August 08, 2011

Hawala codes

The Indian Express on the codes used by Kashmiri separatist leaders and militants in illegal cross-border financial transactions ('NIA decodes: Chini is hawala money, Re 1 is Rs 1 lakh', The Indian Express, 8 August 2011):
‘Dukaan khol kar rakho’ (open the shop) meant ‘switch on the mobile phone’; ‘dawai le li hai’ (bought the medicine) meant ‘money has been taken’. These were among some of the codes — now part of the NIA chargesheet — that terrorists from Pakistan used for communicating with four separatist leaders who are now in jail in an alleged hawala racket.
Hawala refers to a traditional Indian system of remitting money, now deemed illegal. A description can be found here

July 09, 2011

Musical shorthand

Singer Shubha Mudgal records the jargon of Mumbai's sessions musicians in a pre-digital era (Musical Shorthand, Mint Lounge, July 9, 2011):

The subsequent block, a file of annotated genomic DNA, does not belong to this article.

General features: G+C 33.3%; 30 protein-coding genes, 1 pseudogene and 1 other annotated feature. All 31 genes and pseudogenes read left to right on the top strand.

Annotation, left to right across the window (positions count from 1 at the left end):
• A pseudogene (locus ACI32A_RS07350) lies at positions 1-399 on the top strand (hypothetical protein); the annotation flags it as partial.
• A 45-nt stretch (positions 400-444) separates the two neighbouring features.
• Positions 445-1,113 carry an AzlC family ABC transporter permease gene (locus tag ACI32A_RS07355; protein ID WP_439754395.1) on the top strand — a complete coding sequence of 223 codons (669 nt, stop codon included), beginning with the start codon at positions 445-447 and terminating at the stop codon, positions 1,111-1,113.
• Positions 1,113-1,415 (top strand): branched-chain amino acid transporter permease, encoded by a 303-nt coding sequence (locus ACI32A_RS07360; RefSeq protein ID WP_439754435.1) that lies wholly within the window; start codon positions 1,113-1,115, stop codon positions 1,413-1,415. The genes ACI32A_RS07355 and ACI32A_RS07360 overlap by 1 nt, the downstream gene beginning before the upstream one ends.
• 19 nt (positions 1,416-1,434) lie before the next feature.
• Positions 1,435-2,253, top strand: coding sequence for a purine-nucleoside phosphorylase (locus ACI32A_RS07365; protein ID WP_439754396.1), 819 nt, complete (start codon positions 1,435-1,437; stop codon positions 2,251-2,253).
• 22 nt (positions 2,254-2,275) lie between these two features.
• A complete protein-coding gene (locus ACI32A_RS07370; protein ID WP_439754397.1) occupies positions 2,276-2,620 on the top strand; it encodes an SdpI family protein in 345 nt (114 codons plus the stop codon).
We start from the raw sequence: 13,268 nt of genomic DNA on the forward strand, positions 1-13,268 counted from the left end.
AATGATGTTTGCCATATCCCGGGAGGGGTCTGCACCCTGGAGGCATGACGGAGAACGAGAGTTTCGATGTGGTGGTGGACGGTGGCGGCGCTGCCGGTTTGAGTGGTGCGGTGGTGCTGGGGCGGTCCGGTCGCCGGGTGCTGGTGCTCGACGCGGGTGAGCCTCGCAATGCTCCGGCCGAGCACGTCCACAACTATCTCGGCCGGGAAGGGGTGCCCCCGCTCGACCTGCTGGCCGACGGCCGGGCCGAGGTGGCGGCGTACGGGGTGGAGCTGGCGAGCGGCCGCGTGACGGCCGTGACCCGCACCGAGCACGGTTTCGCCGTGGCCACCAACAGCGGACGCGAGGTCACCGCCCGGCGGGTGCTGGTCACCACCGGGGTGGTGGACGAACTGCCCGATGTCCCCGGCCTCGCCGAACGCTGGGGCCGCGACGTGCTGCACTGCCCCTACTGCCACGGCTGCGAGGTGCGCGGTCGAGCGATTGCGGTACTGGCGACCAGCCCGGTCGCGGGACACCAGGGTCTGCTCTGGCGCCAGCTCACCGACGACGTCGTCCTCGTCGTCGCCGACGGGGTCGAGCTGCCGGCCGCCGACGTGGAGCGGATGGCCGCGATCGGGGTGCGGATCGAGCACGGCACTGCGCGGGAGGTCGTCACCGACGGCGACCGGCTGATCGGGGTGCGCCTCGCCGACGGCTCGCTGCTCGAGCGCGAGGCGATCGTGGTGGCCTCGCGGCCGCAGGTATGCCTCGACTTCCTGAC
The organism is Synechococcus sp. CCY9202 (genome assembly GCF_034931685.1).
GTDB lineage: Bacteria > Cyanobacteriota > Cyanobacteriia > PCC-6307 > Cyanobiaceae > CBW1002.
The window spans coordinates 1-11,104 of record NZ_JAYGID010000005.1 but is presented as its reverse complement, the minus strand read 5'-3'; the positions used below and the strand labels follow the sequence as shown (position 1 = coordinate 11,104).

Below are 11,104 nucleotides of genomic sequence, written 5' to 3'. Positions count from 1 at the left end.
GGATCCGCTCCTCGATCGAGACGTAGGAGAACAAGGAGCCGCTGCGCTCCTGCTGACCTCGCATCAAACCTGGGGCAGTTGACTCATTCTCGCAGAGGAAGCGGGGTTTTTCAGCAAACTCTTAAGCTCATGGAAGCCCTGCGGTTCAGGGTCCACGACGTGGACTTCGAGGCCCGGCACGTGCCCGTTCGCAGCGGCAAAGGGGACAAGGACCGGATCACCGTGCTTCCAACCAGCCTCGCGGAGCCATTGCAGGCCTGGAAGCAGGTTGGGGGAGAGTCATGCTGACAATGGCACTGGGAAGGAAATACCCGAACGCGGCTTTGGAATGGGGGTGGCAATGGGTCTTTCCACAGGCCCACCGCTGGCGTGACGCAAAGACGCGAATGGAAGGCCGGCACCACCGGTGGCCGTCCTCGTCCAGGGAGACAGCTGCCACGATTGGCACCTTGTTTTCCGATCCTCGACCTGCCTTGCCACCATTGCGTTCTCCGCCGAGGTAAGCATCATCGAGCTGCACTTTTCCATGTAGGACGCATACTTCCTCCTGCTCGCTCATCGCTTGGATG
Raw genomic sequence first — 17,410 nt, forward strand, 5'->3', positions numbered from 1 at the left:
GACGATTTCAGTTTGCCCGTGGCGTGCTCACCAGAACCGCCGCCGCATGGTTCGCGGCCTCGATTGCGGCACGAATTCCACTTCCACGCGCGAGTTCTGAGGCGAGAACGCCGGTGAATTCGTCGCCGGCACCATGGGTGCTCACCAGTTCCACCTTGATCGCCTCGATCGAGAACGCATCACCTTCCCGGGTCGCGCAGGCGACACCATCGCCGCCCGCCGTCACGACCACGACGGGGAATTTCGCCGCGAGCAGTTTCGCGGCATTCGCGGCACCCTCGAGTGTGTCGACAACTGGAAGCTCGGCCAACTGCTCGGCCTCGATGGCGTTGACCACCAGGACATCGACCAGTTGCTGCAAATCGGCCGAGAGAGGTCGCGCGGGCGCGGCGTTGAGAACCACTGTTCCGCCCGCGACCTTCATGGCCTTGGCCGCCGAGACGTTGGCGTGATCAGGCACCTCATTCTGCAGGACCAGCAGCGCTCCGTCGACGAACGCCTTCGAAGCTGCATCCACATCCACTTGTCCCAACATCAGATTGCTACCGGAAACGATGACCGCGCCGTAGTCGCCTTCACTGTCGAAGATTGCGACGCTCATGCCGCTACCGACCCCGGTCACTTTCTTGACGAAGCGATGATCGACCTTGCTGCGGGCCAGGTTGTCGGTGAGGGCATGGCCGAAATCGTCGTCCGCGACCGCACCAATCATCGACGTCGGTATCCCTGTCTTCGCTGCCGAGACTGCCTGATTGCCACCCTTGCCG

...what would you do if you were asked to play a rhythm pattern called “78”? You or I could just sit there looking completely befuddled, but a sessions musician would know instantly that he had to play a specific rhythm pattern that became exceedingly popular in 1978! And if 78 isn’t funny enough, how about making sense of “gumboot”! Yes, that’s right. Rhythm players use the term to indicate the specific sound produced on the dholak.

February 27, 2011

Voices from the past

Sohini Chattopadhyay reports in OPEN Magazine (26 February, 2011) that the records of India’s first and only Linguistic Survey, conducted by the British Raj over 1914-29, are now available on the internet, thanks to Shahid Amin, professor of history at Delhi University.